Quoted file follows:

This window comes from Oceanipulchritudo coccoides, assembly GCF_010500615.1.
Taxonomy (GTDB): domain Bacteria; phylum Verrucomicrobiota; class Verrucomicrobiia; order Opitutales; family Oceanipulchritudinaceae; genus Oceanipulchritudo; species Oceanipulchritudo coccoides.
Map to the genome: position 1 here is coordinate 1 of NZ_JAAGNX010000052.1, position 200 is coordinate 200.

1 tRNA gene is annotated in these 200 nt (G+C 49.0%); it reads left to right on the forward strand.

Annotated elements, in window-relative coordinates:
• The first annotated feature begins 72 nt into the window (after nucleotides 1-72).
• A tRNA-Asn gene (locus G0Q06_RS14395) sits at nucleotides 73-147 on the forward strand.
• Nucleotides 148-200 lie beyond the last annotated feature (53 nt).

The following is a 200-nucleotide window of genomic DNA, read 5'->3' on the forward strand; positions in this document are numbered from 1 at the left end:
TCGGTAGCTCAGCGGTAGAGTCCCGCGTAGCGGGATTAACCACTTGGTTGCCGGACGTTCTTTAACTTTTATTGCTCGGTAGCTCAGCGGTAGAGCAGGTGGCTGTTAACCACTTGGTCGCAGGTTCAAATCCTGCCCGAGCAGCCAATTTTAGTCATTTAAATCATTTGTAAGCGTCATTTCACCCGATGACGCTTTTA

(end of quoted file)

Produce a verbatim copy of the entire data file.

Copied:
This window comes from Oceanipulchritudo coccoides, assembly GCF_010500615.1.
Taxonomy (GTDB): domain Bacteria; phylum Verrucomicrobiota; class Verrucomicrobiia; order Opitutales; family Oceanipulchritudinaceae; genus Oceanipulchritudo; species Oceanipulchritudo coccoides.
Map to the genome: position 1 here is coordinate 1 of NZ_JAAGNX010000052.1, position 200 is coordinate 200.

1 tRNA gene is annotated in these 200 nt (G+C 49.0%); it reads left to right on the forward strand.

Annotated elements, in window-relative coordinates:
• The first annotated feature begins 72 nt into the window (after nucleotides 1-72).
• A tRNA-Asn gene (locus G0Q06_RS14395) sits at nucleotides 73-147 on the forward strand.
• Nucleotides 148-200 lie beyond the last annotated feature (53 nt).

The following is a 200-nucleotide window of genomic DNA, read 5'->3' on the forward strand; positions in this document are numbered from 1 at the left end:
TCGGTAGCTCAGCGGTAGAGTCCCGCGTAGCGGGATTAACCACTTGGTTGCCGGACGTTCTTTAACTTTTATTGCTCGGTAGCTCAGCGGTAGAGCAGGTGGCTGTTAACCACTTGGTCGCAGGTTCAAATCCTGCCCGAGCAGCCAATTTTAGTCATTTAAATCATTTGTAAGCGTCATTTCACCCGATGACGCTTTTA